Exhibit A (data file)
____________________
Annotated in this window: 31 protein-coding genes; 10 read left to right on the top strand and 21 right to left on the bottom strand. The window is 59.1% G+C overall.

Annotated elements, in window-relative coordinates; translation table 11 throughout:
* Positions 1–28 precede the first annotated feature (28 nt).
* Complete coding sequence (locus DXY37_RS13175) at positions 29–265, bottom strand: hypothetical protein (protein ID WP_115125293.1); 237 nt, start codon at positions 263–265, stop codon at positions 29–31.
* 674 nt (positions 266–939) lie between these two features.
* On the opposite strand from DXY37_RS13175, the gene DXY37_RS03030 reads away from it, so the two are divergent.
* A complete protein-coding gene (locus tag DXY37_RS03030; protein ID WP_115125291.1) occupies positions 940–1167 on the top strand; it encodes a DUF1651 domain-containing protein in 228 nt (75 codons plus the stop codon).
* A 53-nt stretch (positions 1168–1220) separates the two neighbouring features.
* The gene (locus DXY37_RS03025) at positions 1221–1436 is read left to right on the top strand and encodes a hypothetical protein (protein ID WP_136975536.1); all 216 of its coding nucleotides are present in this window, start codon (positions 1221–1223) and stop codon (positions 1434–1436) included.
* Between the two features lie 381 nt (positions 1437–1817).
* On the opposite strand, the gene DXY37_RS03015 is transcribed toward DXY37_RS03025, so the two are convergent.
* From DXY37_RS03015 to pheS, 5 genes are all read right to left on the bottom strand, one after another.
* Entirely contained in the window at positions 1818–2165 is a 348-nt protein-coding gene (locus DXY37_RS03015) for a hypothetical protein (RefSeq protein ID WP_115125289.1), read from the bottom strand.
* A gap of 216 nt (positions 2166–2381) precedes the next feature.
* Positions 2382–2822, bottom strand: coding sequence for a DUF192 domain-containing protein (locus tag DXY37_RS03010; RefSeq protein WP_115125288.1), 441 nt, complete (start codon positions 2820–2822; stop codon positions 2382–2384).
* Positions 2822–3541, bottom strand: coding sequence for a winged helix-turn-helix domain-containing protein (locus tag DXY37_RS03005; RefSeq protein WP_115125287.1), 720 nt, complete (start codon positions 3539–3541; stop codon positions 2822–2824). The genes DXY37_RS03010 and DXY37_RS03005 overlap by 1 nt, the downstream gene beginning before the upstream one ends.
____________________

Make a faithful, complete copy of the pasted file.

Annotated in this window: 31 protein-coding genes; 10 read left to right on the top strand and 21 right to left on the bottom strand. The window is 59.1% G+C overall.

Annotated elements, in window-relative coordinates; translation table 11 throughout:
* Positions 1–28 precede the first annotated feature (28 nt).
* Complete coding sequence (locus DXY37_RS13175) at positions 29–265, bottom strand: hypothetical protein (protein ID WP_115125293.1); 237 nt, start codon at positions 263–265, stop codon at positions 29–31.
* 674 nt (positions 266–939) lie between these two features.
* On the opposite strand from DXY37_RS13175, the gene DXY37_RS03030 reads away from it, so the two are divergent.
* A complete protein-coding gene (locus tag DXY37_RS03030; protein ID WP_115125291.1) occupies positions 940–1167 on the top strand; it encodes a DUF1651 domain-containing protein in 228 nt (75 codons plus the stop codon).
* A 53-nt stretch (positions 1168–1220) separates the two neighbouring features.
* The gene (locus DXY37_RS03025) at positions 1221–1436 is read left to right on the top strand and encodes a hypothetical protein (protein ID WP_136975536.1); all 216 of its coding nucleotides are present in this window, start codon (positions 1221–1223) and stop codon (positions 1434–1436) included.
* Between the two features lie 381 nt (positions 1437–1817).
* On the opposite strand, the gene DXY37_RS03015 is transcribed toward DXY37_RS03025, so the two are convergent.
* From DXY37_RS03015 to pheS, 5 genes are all read right to left on the bottom strand, one after another.
* Entirely contained in the window at positions 1818–2165 is a 348-nt protein-coding gene (locus DXY37_RS03015) for a hypothetical protein (RefSeq protein ID WP_115125289.1), read from the bottom strand.
* A gap of 216 nt (positions 2166–2381) precedes the next feature.
* Positions 2382–2822, bottom strand: coding sequence for a DUF192 domain-containing protein (locus tag DXY37_RS03010; RefSeq protein WP_115125288.1), 441 nt, complete (start codon positions 2820–2822; stop codon positions 2382–2384).
* Positions 2822–3541, bottom strand: coding sequence for a winged helix-turn-helix domain-containing protein (locus tag DXY37_RS03005; RefSeq protein WP_115125287.1), 720 nt, complete (start codon positions 3539–3541; stop codon positions 2822–2824). The genes DXY37_RS03010 and DXY37_RS03005 overlap by 1 nt, the downstream gene beginning before the upstream one ends.